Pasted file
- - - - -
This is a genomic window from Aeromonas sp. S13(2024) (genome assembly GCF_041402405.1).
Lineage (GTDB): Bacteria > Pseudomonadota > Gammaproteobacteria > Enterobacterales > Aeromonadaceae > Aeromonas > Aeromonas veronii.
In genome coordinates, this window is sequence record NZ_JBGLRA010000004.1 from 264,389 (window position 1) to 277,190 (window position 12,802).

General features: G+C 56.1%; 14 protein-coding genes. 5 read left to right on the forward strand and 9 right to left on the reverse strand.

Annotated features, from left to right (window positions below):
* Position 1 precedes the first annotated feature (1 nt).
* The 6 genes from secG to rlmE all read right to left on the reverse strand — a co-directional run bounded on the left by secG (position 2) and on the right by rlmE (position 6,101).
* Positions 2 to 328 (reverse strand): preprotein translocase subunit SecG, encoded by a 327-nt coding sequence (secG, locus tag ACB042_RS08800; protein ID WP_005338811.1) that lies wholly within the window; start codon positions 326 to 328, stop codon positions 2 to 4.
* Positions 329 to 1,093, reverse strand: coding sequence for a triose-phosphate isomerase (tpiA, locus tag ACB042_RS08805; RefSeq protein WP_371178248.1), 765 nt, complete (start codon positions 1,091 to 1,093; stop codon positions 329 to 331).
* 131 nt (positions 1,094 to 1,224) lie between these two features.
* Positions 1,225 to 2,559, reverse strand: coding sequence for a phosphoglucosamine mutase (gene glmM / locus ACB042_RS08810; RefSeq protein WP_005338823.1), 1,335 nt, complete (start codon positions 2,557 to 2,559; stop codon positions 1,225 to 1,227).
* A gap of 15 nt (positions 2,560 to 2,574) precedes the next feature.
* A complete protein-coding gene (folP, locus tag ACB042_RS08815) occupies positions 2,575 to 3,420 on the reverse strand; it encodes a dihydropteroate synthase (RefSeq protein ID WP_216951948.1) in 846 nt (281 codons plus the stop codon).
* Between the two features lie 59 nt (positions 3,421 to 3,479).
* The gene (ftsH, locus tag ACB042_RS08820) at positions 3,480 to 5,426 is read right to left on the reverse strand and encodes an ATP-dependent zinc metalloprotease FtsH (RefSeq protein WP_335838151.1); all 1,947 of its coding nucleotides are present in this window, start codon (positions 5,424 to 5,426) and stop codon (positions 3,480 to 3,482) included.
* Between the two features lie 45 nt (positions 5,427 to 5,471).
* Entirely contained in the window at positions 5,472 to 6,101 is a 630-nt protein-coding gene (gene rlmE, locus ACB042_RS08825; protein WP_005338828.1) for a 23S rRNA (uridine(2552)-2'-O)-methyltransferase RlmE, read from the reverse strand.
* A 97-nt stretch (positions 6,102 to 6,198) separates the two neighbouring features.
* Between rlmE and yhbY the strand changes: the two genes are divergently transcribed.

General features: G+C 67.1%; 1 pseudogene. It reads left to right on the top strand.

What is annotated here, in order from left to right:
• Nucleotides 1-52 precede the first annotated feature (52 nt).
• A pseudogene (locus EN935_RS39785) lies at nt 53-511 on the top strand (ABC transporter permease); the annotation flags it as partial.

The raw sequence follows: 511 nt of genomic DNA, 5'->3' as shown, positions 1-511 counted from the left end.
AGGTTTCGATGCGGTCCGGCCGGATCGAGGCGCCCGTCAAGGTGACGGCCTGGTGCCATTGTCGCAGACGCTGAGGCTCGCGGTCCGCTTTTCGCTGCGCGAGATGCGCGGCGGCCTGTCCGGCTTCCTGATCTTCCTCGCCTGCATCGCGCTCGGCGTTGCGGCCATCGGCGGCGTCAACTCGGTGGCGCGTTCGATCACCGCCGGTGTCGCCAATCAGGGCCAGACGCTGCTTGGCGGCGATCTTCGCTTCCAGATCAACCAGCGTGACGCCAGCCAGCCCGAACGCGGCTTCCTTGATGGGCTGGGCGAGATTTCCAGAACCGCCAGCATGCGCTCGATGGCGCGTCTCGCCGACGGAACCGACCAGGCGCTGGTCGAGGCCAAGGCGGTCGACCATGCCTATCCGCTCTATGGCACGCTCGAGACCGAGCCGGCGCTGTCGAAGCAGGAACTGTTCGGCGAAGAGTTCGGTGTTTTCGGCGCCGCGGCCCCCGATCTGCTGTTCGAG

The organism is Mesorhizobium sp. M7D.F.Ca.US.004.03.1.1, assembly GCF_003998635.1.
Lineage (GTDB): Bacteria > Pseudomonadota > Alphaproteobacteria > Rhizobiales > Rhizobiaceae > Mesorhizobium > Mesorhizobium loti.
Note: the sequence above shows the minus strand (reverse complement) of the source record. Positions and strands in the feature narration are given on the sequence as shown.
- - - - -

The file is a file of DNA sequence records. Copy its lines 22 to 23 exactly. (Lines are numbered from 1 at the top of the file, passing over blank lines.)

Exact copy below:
• Nucleotides 1-52 precede the first annotated feature (52 nt).
• A pseudogene (locus EN935_RS39785) lies at nt 53-511 on the top strand (ABC transporter permease); the annotation flags it as partial.